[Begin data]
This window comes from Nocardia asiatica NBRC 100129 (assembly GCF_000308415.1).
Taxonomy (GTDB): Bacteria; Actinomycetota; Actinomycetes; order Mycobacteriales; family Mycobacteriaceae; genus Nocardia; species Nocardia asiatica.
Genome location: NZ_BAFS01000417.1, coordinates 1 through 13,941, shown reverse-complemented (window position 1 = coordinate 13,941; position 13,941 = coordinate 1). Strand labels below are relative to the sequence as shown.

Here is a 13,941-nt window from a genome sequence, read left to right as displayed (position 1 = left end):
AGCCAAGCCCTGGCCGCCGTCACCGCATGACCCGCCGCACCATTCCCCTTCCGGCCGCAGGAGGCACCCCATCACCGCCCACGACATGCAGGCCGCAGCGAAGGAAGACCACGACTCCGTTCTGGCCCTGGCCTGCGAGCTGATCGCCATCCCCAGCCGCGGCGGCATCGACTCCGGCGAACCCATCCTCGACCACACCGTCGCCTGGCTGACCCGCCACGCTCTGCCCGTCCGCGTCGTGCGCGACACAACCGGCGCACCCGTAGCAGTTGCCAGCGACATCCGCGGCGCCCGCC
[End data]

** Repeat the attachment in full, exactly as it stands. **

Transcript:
This window comes from Nocardia asiatica NBRC 100129 (assembly GCF_000308415.1).
Taxonomy (GTDB): Bacteria; Actinomycetota; Actinomycetes; order Mycobacteriales; family Mycobacteriaceae; genus Nocardia; species Nocardia asiatica.
Genome location: NZ_BAFS01000417.1, coordinates 1 through 13,941, shown reverse-complemented (window position 1 = coordinate 13,941; position 13,941 = coordinate 1). Strand labels below are relative to the sequence as shown.

Here is a 13,941-nt window from a genome sequence, read left to right as displayed (position 1 = left end):
AGCCAAGCCCTGGCCGCCGTCACCGCATGACCCGCCGCACCATTCCCCTTCCGGCCGCAGGAGGCACCCCATCACCGCCCACGACATGCAGGCCGCAGCGAAGGAAGACCACGACTCCGTTCTGGCCCTGGCCTGCGAGCTGATCGCCATCCCCAGCCGCGGCGGCATCGACTCCGGCGAACCCATCCTCGACCACACCGTCGCCTGGCTGACCCGCCACGCTCTGCCCGTCCGCGTCGTGCGCGACACAACCGGCGCACCCGTAGCAGTTGCCAGCGACATCCGCGGCGCCCGCC